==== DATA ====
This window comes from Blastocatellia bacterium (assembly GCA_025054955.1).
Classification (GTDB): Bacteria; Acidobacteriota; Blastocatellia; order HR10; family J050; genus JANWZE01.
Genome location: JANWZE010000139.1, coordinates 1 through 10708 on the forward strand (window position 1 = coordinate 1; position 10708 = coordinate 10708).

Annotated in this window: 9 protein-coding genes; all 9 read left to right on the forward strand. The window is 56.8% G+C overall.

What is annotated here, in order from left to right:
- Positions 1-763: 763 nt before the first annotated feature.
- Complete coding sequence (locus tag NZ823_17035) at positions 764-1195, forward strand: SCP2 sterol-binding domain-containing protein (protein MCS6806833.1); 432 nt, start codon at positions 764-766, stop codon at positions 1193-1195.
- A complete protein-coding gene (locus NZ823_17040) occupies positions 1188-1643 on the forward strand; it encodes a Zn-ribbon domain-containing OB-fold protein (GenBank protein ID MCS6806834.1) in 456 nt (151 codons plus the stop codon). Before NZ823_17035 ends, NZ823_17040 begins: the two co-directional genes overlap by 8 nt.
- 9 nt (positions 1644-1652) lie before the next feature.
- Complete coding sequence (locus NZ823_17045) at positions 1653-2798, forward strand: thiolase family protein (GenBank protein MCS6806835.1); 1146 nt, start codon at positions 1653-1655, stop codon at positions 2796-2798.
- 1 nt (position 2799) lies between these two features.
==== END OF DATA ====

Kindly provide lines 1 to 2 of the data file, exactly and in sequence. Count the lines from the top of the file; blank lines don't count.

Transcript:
This window comes from Blastocatellia bacterium (assembly GCA_025054955.1).
Classification (GTDB): Bacteria; Acidobacteriota; Blastocatellia; order HR10; family J050; genus JANWZE01.